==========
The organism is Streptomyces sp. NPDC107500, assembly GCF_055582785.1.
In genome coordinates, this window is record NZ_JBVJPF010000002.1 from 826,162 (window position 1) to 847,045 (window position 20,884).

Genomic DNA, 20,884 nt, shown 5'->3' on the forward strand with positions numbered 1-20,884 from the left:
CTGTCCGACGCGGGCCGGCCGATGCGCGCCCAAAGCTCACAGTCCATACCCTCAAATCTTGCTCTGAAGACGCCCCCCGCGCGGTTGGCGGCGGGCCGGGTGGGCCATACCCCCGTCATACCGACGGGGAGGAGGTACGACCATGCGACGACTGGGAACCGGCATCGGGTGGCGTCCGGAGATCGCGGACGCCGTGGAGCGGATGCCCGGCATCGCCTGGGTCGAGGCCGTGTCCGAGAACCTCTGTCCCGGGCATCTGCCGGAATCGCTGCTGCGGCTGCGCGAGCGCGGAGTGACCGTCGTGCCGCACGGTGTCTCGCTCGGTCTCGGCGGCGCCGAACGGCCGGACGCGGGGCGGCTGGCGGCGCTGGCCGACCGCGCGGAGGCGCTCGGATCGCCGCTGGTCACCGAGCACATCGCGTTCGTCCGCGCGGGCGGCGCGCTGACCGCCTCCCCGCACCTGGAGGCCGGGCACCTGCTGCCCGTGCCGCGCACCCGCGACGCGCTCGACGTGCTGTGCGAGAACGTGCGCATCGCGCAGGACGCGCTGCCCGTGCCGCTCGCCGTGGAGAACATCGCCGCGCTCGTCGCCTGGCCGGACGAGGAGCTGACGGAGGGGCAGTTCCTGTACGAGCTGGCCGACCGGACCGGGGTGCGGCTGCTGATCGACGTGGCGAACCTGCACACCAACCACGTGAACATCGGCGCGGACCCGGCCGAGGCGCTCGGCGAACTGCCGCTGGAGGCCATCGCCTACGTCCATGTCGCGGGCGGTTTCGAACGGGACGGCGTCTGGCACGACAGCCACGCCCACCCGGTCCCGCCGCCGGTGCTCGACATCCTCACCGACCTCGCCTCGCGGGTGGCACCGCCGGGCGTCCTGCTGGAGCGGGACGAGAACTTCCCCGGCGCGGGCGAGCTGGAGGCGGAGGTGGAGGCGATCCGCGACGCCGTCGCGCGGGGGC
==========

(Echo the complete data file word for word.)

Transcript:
The organism is Streptomyces sp. NPDC107500, assembly GCF_055582785.1.
In genome coordinates, this window is record NZ_JBVJPF010000002.1 from 826,162 (window position 1) to 847,045 (window position 20,884).

Genomic DNA, 20,884 nt, shown 5'->3' on the forward strand with positions numbered 1-20,884 from the left:
CTGTCCGACGCGGGCCGGCCGATGCGCGCCCAAAGCTCACAGTCCATACCCTCAAATCTTGCTCTGAAGACGCCCCCCGCGCGGTTGGCGGCGGGCCGGGTGGGCCATACCCCCGTCATACCGACGGGGAGGAGGTACGACCATGCGACGACTGGGAACCGGCATCGGGTGGCGTCCGGAGATCGCGGACGCCGTGGAGCGGATGCCCGGCATCGCCTGGGTCGAGGCCGTGTCCGAGAACCTCTGTCCCGGGCATCTGCCGGAATCGCTGCTGCGGCTGCGCGAGCGCGGAGTGACCGTCGTGCCGCACGGTGTCTCGCTCGGTCTCGGCGGCGCCGAACGGCCGGACGCGGGGCGGCTGGCGGCGCTGGCCGACCGCGCGGAGGCGCTCGGATCGCCGCTGGTCACCGAGCACATCGCGTTCGTCCGCGCGGGCGGCGCGCTGACCGCCTCCCCGCACCTGGAGGCCGGGCACCTGCTGCCCGTGCCGCGCACCCGCGACGCGCTCGACGTGCTGTGCGAGAACGTGCGCATCGCGCAGGACGCGCTGCCCGTGCCGCTCGCCGTGGAGAACATCGCCGCGCTCGTCGCCTGGCCGGACGAGGAGCTGACGGAGGGGCAGTTCCTGTACGAGCTGGCCGACCGGACCGGGGTGCGGCTGCTGATCGACGTGGCGAACCTGCACACCAACCACGTGAACATCGGCGCGGACCCGGCCGAGGCGCTCGGCGAACTGCCGCTGGAGGCCATCGCCTACGTCCATGTCGCGGGCGGTTTCGAACGGGACGGCGTCTGGCACGACAGCCACGCCCACCCGGTCCCGCCGCCGGTGCTCGACATCCTCACCGACCTCGCCTCGCGGGTGGCACCGCCGGGCGTCCTGCTGGAGCGGGACGAGAACTTCCCCGGCGCGGGCGAGCTGGAGGCGGAGGTGGAGGCGATCCGCGACGCCGTCGCGCGGGGGC